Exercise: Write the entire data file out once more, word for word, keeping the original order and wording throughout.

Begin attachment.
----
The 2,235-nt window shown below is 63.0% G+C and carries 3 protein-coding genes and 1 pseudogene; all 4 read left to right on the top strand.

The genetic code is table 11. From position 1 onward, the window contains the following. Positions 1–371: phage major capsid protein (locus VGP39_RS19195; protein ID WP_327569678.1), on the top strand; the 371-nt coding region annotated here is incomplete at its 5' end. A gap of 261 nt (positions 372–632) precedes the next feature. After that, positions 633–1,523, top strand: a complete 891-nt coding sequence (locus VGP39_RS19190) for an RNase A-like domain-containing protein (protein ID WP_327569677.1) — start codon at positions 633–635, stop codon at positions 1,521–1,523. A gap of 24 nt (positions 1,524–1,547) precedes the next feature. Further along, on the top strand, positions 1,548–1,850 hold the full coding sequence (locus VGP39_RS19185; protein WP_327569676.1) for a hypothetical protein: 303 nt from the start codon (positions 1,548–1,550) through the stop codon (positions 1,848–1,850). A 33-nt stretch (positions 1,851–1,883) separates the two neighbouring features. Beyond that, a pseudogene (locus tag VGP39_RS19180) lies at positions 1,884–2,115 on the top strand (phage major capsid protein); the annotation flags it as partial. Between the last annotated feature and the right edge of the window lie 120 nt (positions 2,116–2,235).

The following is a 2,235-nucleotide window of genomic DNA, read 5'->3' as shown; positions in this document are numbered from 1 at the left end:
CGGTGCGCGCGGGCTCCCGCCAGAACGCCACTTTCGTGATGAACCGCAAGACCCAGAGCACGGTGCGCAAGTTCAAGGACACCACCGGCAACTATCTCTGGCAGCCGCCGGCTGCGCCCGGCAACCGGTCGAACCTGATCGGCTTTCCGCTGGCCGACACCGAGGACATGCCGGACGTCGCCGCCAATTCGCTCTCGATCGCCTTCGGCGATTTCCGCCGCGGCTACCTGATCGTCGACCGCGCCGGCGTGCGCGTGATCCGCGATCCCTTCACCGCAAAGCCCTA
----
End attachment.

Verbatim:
The 2,235-nt window shown below is 63.0% G+C and carries 3 protein-coding genes and 1 pseudogene; all 4 read left to right on the top strand.

The genetic code is table 11. From position 1 onward, the window contains the following. Positions 1–371: phage major capsid protein (locus VGP39_RS19195; protein ID WP_327569678.1), on the top strand; the 371-nt coding region annotated here is incomplete at its 5' end. A gap of 261 nt (positions 372–632) precedes the next feature. After that, positions 633–1,523, top strand: a complete 891-nt coding sequence (locus VGP39_RS19190) for an RNase A-like domain-containing protein (protein ID WP_327569677.1) — start codon at positions 633–635, stop codon at positions 1,521–1,523. A gap of 24 nt (positions 1,524–1,547) precedes the next feature. Further along, on the top strand, positions 1,548–1,850 hold the full coding sequence (locus VGP39_RS19185; protein WP_327569676.1) for a hypothetical protein: 303 nt from the start codon (positions 1,548–1,550) through the stop codon (positions 1,848–1,850). A 33-nt stretch (positions 1,851–1,883) separates the two neighbouring features. Beyond that, a pseudogene (locus tag VGP39_RS19180) lies at positions 1,884–2,115 on the top strand (phage major capsid protein); the annotation flags it as partial. Between the last annotated feature and the right edge of the window lie 120 nt (positions 2,116–2,235).

The following is a 2,235-nucleotide window of genomic DNA, read 5'->3' as shown; positions in this document are numbered from 1 at the left end:
CGGTGCGCGCGGGCTCCCGCCAGAACGCCACTTTCGTGATGAACCGCAAGACCCAGAGCACGGTGCGCAAGTTCAAGGACACCACCGGCAACTATCTCTGGCAGCCGCCGGCTGCGCCCGGCAACCGGTCGAACCTGATCGGCTTTCCGCTGGCCGACACCGAGGACATGCCGGACGTCGCCGCCAATTCGCTCTCGATCGCCTTCGGCGATTTCCGCCGCGGCTACCTGATCGTCGACCGCGCCGGCGTGCGCGTGATCCGCGATCCCTTCACCGCAAAGCCCTA